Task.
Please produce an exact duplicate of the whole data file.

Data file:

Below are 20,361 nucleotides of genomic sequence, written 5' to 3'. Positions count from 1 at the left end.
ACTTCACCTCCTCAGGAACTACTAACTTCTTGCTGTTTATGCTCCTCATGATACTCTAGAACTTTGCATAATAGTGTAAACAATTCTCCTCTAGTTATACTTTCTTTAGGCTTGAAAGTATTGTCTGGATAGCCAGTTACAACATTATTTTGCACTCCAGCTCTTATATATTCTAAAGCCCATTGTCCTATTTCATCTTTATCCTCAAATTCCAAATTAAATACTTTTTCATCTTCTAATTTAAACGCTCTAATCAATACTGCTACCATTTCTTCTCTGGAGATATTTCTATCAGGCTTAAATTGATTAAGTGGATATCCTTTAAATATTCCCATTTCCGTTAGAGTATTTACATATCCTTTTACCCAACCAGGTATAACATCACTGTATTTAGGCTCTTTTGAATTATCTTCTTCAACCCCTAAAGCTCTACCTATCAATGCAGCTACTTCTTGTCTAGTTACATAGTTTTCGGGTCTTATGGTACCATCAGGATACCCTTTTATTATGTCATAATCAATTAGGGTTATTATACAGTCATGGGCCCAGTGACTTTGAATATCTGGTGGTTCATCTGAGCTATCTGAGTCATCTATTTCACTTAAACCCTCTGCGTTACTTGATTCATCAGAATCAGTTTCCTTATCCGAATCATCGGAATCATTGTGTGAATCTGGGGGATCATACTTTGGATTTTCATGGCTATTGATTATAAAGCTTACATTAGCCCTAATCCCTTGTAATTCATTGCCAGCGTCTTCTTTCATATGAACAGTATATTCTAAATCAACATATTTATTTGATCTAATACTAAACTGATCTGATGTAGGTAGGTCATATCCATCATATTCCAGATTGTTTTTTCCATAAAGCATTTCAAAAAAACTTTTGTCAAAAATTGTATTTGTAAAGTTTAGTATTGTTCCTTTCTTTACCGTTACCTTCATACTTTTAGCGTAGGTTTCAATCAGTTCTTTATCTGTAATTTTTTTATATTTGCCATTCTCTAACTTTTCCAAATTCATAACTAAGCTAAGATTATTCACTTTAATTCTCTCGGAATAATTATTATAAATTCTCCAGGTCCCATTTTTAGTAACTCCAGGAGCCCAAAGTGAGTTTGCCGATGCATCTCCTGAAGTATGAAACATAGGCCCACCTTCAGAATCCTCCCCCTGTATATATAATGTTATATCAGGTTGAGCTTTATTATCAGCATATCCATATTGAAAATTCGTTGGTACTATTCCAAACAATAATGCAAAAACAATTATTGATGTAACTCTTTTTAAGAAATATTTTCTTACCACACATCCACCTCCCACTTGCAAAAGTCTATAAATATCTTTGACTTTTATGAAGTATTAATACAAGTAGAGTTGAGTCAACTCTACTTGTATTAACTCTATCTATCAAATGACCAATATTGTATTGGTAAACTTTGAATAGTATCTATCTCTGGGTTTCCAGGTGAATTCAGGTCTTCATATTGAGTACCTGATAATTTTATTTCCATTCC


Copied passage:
Below are 20,361 nucleotides of genomic sequence, written 5' to 3'. Positions count from 1 at the left end.
ACTTCACCTCCTCAGGAACTACTAACTTCTTGCTGTTTATGCTCCTCATGATACTCTAGAACTTTGCATAATAGTGTAAACAATTCTCCTCTAGTTATACTTTCTTTAGGCTTGAAAGTATTGTCTGGATAGCCAGTTACAACATTATTTTGCACTCCAGCTCTTATATATTCTAAAGCCCATTGTCCTATTTCATCTTTATCCTCAAATTCCAAATTAAATACTTTTTCATCTTCTAATTTAAACGCTCTAATCAATACTGCTACCATTTCTTCTCTGGAGATATTTCTATCAGGCTTAAATTGATTAAGTGGATATCCTTTAAATATTCCCATTTCCGTTAGAGTATTTACATATCCTTTTACCCAACCAGGTATAACATCACTGTATTTAGGCTCTTTTGAATTATCTTCTTCAACCCCTAAAGCTCTACCTATCAATGCAGCTACTTCTTGTCTAGTTACATAGTTTTCGGGTCTTATGGTACCATCAGGATACCCTTTTATTATGTCATAATCAATTAGGGTTATTATACAGTCATGGGCCCAGTGACTTTGAATATCTGGTGGTTCATCTGAGCTATCTGAGTCATCTATTTCACTTAAACCCTCTGCGTTACTTGATTCATCAGAATCAGTTTCCTTATCCGAATCATCGGAATCATTGTGTGAATCTGGGGGATCATACTTTGGATTTTCATGGCTATTGATTATAAAGCTTACATTAGCCCTAATCCCTTGTAATTCATTGCCAGCGTCTTCTTTCATATGAACAGTATATTCTAAATCAACATATTTATTTGATCTAATACTAAACTGATCTGATGTAGGTAGGTCATATCCATCATATTCCAGATTGTTTTTTCCATAAAGCATTTCAAAAAAACTTTTGTCAAAAATTGTATTTGTAAAGTTTAGTATTGTTCCTTTCTTTACCGTTACCTTCATACTTTTAGCGTAGGTTTCAATCAGTTCTTTATCTGTAATTTTTTTATATTTGCCATTCTCTAACTTTTCCAAATTCATAACTAAGCTAAGATTATTCACTTTAATTCTCTCGGAATAATTATTATAAATTCTCCAGGTCCCATTTTTAGTAACTCCAGGAGCCCAAAGTGAGTTTGCCGATGCATCTCCTGAAGTATGAAACATAGGCCCACCTTCAGAATCCTCCCCCTGTATATATAATGTTATATCAGGTTGAGCTTTATTATCAGCATATCCATATTGAAAATTCGTTGGTACTATTCCAAACAATAATGCAAAAACAATTATTGATGTAACTCTTTTTAAGAAATATTTTCTTACCACACATCCACCTCCCACTTGCAAAAGTCTATAAATATCTTTGACTTTTATGAAGTATTAATACAAGTAGAGTTGAGTCAACTCTACTTGTATTAACTCTATCTATCAAATGACCAATATTGTATTGGTAAACTTTGAATAGTATCTATCTCTGGGTTTCCAGGTGAATTCAGGTCTTCATATTGAGTACCTGATAATTTTATTTCCATTCC